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Stowe Prize 2020

The Harriet Beecher Stowe Center is honoring Albert Woodfox, known as one of the Angola Three, as the 2020 Stowe Prize winner. Woodfox receives the award for Solitary, his memoir about the four decades he spent in solitary confinement for a crime he did not commit.

Stowe Prize programs include a free public program with Woodfox on Wednesday, September 23 and the presentation of the Stowe Prize to Woodfox under the Big Tent on Thursday, September 24. All programs take place on the Stowe Center grounds, located at 77 Forest Street.

The Stowe Prize recognizes the author of a distinguished book of general adult fiction or nonfiction whose written work illuminates a critical social issue in the tradition of Harriet Beecher Stowe’s Uncle Tom’s Cabin.

Stowe Prize 2020 Schedule | Public Program Registration | Big Tent Tickets | Sponsor Stowe Prize 2020

Stowe Prize 2020 Schedule

Wednesday, September 23

5:30 – 7:00 pm
A Conversation with Albert Woodfox
Free and open to the public — Registration required
Stowe Center Grounds, 77 Forest Street, Hartford

Thursday, September 24

~ Ticketed events ~

4:30 – 6:00 pm
Self-guided tours of the Stowe House
Stowe Center Grounds, 77 Forest Street, Hartford

5:00 – 6:00 pm
Patron reception
Day House Parlor, 77 Forest Street, Hartford

6:00 – 8:00 pm
Big Tent
Dinner and Award Presentation
Stowe Center Grounds, 77 Forest Street, Hartford

8:00 – 8:30 pm
Book signing with Albert Woodfox
Stowe Center Visitor Center, 77 Forest Street, Hartford

About Albert Woodfox and Solitary

Albert Woodfox, known as one of the Angola Three, spent four decades in solitary confinement for a crime he did not commit. In Solitary, he shares not only how he survived his ordeal, but also how he was able to inspire his fellow prisoners – and now all of us – with his humanity and devoted activism.

Albert’s ability to emerge whole from his journey within America’s prison and judicial systems is a triumph of the human spirit and makes his book a clarion call to reform the inhumanity of solitary confinement. Remarkably self-aware that anger or bitterness would have destroyed him in solitary confinement, and sustained by the shared solidarity of two fellow Black Panthers, Albert turned his anger into activism and resistance.

The Angola Three resolved never to be broken by the grinding inhumanity and corruption that effectively held them for decades as political prisoners. Woodfox survived to give us Solitary, a chronicle of rare power and humanity that proves the better spirits of our nature can thrive against any odds.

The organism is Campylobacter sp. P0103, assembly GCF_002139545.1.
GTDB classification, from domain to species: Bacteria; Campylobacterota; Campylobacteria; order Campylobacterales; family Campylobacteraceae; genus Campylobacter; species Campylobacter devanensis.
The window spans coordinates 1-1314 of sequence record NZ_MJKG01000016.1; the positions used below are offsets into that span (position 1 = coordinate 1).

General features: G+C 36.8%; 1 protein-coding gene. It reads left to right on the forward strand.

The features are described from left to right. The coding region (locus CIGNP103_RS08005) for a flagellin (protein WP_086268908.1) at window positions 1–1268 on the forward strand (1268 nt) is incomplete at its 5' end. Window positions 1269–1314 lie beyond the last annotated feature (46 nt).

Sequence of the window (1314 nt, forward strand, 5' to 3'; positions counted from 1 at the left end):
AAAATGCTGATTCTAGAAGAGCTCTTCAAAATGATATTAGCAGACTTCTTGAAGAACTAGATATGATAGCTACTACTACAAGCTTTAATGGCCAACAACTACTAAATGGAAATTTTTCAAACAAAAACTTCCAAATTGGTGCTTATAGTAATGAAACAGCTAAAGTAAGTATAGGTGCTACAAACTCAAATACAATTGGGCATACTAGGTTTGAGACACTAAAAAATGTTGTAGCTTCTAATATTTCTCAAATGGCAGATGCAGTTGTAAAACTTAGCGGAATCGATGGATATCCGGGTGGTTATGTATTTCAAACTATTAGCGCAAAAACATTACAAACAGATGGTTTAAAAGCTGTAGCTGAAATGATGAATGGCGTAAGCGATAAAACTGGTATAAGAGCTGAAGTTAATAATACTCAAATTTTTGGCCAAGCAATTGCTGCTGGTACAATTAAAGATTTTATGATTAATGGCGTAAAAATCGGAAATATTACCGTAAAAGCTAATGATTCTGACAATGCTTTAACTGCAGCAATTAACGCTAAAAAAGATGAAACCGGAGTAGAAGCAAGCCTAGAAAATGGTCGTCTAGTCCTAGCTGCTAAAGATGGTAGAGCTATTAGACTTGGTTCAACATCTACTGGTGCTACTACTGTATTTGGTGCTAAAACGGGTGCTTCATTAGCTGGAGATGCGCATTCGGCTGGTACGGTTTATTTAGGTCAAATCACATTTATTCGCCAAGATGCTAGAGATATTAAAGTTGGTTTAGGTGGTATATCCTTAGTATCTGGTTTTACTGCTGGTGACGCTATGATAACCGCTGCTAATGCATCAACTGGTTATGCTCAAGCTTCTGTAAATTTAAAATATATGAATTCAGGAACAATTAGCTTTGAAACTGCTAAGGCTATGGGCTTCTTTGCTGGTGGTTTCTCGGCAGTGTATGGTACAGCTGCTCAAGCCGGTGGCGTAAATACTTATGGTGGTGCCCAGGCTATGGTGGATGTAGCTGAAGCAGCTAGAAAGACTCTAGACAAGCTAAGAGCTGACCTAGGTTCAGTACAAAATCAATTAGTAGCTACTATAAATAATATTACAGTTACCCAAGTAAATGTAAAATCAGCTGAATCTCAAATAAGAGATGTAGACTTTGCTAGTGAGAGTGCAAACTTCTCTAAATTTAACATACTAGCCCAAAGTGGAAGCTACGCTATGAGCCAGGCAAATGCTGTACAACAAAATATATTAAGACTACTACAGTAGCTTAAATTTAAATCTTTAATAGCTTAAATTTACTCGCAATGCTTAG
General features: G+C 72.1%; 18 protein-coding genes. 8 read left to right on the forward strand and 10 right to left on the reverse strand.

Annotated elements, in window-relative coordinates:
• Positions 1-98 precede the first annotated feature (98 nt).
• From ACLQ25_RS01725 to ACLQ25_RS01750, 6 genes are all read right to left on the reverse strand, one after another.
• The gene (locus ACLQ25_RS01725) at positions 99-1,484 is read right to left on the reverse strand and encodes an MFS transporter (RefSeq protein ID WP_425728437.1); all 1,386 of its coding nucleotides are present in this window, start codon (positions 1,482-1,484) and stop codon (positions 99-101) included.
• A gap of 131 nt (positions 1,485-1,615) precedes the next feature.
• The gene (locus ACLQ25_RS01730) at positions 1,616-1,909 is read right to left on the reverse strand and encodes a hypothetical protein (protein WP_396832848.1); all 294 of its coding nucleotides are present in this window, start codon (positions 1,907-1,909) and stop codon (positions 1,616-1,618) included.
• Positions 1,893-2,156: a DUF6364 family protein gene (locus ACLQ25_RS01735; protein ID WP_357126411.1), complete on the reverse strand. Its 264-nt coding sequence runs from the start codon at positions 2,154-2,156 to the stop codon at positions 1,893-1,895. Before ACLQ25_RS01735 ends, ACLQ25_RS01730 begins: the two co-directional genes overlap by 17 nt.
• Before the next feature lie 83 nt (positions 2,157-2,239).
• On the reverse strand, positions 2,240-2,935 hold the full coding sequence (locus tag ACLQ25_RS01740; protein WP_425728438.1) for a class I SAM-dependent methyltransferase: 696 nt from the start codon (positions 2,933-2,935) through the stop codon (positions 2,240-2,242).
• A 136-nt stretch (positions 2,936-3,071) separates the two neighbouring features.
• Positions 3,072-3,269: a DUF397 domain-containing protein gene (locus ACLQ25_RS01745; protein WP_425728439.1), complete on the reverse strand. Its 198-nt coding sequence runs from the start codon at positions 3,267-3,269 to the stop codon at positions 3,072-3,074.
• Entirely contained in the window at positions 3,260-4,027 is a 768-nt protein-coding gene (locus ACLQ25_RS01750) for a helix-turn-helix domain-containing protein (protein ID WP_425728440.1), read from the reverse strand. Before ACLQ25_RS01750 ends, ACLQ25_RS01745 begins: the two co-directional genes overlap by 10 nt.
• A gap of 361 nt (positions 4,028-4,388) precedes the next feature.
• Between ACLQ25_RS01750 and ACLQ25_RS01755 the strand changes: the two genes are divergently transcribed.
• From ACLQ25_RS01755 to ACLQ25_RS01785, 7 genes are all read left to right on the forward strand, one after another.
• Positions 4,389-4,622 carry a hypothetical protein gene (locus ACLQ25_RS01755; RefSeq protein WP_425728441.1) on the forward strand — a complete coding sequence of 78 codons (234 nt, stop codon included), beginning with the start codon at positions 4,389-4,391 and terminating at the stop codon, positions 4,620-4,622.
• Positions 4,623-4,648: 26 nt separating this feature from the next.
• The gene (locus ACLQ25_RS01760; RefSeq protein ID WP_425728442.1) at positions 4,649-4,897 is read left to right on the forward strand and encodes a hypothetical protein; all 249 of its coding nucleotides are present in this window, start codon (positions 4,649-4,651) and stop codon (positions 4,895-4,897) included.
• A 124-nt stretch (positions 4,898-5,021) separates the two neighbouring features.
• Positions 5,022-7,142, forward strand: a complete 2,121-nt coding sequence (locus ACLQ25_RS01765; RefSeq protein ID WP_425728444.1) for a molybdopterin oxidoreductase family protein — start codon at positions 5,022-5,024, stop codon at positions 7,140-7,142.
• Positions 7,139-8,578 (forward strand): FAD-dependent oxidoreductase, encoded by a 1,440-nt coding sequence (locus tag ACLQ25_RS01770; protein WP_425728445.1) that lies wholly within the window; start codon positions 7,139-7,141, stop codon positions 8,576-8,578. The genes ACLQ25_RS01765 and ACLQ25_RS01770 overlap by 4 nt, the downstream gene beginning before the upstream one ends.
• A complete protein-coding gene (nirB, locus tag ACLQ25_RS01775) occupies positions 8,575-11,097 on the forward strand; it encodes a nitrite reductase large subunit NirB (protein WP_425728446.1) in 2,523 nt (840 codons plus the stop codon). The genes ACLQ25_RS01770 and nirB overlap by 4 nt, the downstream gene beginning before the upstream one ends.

Woodfox was born in 1947 in New Orleans. A committed activist in prison, he remains so today and speaks to a wide array of audiences, including the Innocence Project, Harvard, Yale, the National Lawyers Guild, and at Amnesty International events in London, Paris, Denmark, Sweden, and Belgium.

About Stowe Prize

The Stowe Prize recognizes the author of a distinguished book of general adult fiction or nonfiction whose written work illuminates a critical social issue in the tradition of Harriet Beecher Stowe’s Uncle Tom’s Cabin. The winning book applies informed inquiry, is accessible and engaging to a wide audience, and promotes empathy and understanding. In making this award, the Stowe Center recognizes the value of diversity to strengthen our communities.

Author of the international best-selling novel of the 19th century, Uncle Tom’s Cabin, Stowe’s words and actions remain relevant today. Stowe believed her purpose in life was to write, and her most famous work exposed the truth about the greatest injustice of her day – human slavery.

Albert Woodfox is the seventh recipient of the Stowe Prize, following Nicholas Kristof and Sheryl WuDunn in 2011 for Half the Sky, Michelle Alexander in 2013 for The New Jim Crow, Ta-Nehisi Coates in 2015 for The Case for Reparations, Bryan Stevenson in 2017 for Just Mercy, and Matthew Desmond in 2018 for Evicted.

Stowe Prize 2020 Selection Committee

Cheryl Greenberg, Ph.D.
Joan Hedrick, Ph.D.
Patricia Hill, Ph.D.
Jared Jeter
Jeffrey O.G. Ogbar, Ph.D.
Robert Roggeveen
Barbara Sicherman, Ph.D.
Mary Ellen White

Stowe Prize 2020 Event Committee

Carolyn Treiss, Chair
Susan Dunn
Carrie Hammond
Samaia Hernandez
Joan Hurwit
Jeanna Grimes Ogbar
Christine Palm
Robert Roggeveen